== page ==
Thursday, December 31, 2009

We'll cross that bridge

Sunday, I spent the entire day writing four rhyming poems. I wanted to get the lines short and the language and the rhymes dense. I kept thinking "chewy."

It was fun.

I felt that I needed those rhyming poems to serve as a bridge in my collection of (now 17!) prose poems, something to provide a little variety of form and format the way a bridge in a song provides an interlude.

But I'm using the bridge to separate something into two, not to bring two sections together. Hmmm...

As we hover on the cusp of a new year, a bridge seems like a good metaphor for many things not crossed yet, not burned yet, not worried over. (Although I do remember riding along in Costa Rica one lane over from a gaping hole in the bridge, with the river rushing far below.)

This year has been exhilerating and sometimes exhausting. I'm ready to bridge to a new one.

How about you? What are your bridges? And do you ever feel the need to just shake things up?

Sunday, December 27, 2009


I don't smoke and I don't have a dog, but...


I do have poems in the new issue of The Smoking Poet.

And I'll be guest-editing
the spring issue.

Friday, December 18, 2009

Every word counts

At my job, we look at a lot of customer comments to find out what's working for people and what they are having trouble with. Recently, we learned that people want a word count, and they want to put that into their document.

Our response? A new Writer's Guide video.




More footage of the Montford Press studio, and maybe a helpful tip or two.

P.S. This is my first time embedding a video; not sure how to get the dimensions right.

Wednesday, December 16, 2009

On a happier note, new poems online


The new issue of Ekleksographia, guest-edited by my good friend Judith Skillman, is now live—and it includes two of my poems.

Monday, December 14, 2009

All this and...

You can find a cartoon, a hint, and a kick-ass poem by Marjorie Manwaring over at Blue Positive.

I also like that bit about the fog.

Saturday, December 12, 2009

Sound and passion

On the radio yesterday morning, I heard an interview with Chris Delaurenti of the Seattle Phonographers Union. He talked about field recordings and improvising with found sounds to record compositions.

I thought of that last night while we were watching the movie
August Rush--during the scene when Evan/August is hearing all the sounds in the city and "directing" them. It was a found-sound symphony.

Throughout the movie, I was inspired by the immense passion by the characters, their passion for music and the way they were consumed by it. I'm still thinking about that today. I'm more the kind of person who seeks equilibrium, stays far away from the deep end, but I'm always wondering what it would be like to embrace a desire that fully.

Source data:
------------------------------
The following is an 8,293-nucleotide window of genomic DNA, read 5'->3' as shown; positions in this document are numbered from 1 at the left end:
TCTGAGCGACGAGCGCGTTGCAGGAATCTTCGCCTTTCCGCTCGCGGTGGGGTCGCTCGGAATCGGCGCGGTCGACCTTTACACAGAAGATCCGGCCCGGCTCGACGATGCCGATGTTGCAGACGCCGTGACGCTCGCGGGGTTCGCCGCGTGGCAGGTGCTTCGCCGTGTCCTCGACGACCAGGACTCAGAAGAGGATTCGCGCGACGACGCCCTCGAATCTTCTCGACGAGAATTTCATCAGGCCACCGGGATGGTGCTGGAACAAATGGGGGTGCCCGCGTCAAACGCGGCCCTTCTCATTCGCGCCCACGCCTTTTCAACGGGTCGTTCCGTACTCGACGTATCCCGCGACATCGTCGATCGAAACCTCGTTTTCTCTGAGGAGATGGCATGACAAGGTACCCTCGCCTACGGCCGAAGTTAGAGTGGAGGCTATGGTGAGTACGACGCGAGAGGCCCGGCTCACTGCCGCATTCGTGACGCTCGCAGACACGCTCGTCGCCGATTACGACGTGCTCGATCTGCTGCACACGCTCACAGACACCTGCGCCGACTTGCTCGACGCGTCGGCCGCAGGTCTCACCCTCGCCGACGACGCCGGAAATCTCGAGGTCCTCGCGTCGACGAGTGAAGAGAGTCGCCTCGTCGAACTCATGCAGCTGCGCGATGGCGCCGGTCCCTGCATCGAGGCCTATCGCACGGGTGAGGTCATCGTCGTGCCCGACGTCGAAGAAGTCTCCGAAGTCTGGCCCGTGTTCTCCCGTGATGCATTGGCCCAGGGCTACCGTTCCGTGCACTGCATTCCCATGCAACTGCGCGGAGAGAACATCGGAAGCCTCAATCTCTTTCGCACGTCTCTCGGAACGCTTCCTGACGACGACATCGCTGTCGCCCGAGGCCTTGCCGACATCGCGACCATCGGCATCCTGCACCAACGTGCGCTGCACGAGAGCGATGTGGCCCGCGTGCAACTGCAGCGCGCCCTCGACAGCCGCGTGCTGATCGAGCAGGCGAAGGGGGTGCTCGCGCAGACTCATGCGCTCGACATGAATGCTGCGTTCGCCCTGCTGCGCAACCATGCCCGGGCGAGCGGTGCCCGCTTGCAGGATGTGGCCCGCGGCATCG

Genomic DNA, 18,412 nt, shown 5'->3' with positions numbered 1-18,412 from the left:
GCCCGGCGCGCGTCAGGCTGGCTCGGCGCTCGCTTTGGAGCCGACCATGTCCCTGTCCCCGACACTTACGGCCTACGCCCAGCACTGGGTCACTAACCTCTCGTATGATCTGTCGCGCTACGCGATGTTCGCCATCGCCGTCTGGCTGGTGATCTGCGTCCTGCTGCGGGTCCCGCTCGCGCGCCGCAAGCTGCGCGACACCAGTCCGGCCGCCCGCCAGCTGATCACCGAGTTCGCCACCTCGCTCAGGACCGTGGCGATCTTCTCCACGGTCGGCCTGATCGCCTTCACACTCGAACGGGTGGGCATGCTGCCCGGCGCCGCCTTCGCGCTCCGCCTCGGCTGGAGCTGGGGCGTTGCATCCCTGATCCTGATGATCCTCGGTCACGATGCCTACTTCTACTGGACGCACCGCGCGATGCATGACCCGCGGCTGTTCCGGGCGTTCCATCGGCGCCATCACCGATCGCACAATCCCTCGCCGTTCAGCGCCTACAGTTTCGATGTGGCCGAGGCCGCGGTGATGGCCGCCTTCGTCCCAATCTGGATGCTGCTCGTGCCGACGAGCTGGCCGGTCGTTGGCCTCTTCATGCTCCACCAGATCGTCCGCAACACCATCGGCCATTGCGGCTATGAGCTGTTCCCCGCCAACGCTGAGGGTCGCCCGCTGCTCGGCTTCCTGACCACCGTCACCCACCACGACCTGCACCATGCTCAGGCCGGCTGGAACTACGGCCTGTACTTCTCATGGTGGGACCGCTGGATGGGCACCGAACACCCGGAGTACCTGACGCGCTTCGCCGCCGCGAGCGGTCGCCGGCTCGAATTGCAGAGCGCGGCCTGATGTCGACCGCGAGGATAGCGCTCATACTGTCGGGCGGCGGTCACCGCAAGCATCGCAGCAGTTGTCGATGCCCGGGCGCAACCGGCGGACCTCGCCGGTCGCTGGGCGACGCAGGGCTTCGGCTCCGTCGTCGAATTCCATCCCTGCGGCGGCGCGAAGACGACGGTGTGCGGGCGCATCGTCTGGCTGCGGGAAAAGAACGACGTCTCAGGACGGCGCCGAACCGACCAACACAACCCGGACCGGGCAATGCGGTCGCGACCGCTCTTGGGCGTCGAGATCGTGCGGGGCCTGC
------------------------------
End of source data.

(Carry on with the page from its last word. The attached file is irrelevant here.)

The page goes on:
But I also realize that the main characters in the movie were also looking for something else, and were looking for it through their music, with their music. In that way, using your art as a tool for seeking, maybe we aren't so different.

How do you embrace and balance your art?

Tuesday, December 8, 2009

A little can go a long way

Yesterday, I received another contest form letter rejecting my manuscript. Nothing unusual in that, except that the editor wrote at the bottom:

Sorry - It's a strong & moving mss -


That's enough to keep me going for another year.

Saturday, December 5, 2009

The Alchemist's Kitchen cooks up 10 ways to send out your poems

Over in the Alchemist's Kitchen, Susan Rich provides 10 recipes to make poetry submissions more fun (or less daunting).

I especially like #2, and I think I'll try it. For #8, I haven't had so much luck with those journals, but I'd say Crab Creek Review. For #10, I confess my number is closer to 15 (instead of 6 or 7).

Do you have any special strategies for sending work out and then sending it out again?

Thursday, December 3, 2009

Happy Birthday to Emily...

If you're in the Seattle area, come on out Saturday to bid Emily Dickinson happy birthday.

The quick details:

An Early Birthday Celebration in Honor of Emily Dickinson Saturday, December 5 at 2 p.m. at the Elliott Bay Book Company (free/no tickets needed)

From the official PR:

This may be jumping the gun just a bit, as Emily Dickinson's 179th birthday is not until December 10th, but it¹s nevertheless time for some observing of the beloved poet¹s life and work with a discussion of some recent Dickinson scholarship, and a reading of some of her poems and letters.

Traveling here today for the festivities are Dickinson scholar Ellen Louise Hart, a contributor to Reading Emily Dickinson¹s Letters: Critical Essays (University of Massachusetts Press, edited by Jane Donahue Eberwein and Cindy MacKenzie), and Holly Springfield, founder of the Portland chapter of the Emily Dickinson International Society.

Ellen Louise Hart is also co-editor, with Martha Nell Smith, of Open Me Carefully: Emily Dickinson¹s Intimate Letters to Susan Huntington Dickinson (Paris Press). The Elliott Bay Book Company is located at 101 S. Main Street (at the corner of 1st Avenue S. and S. Main St. in Seattle's Pioneer Square).

All are invited to read a favorite poem or letter of Dickinson's, a poem or letter of someone else's or their own in honor of her birthday!

This is extra-exciting for me, because Ellen is a longtime friend of mine from the '80s.

I have my poem picked out. Do you?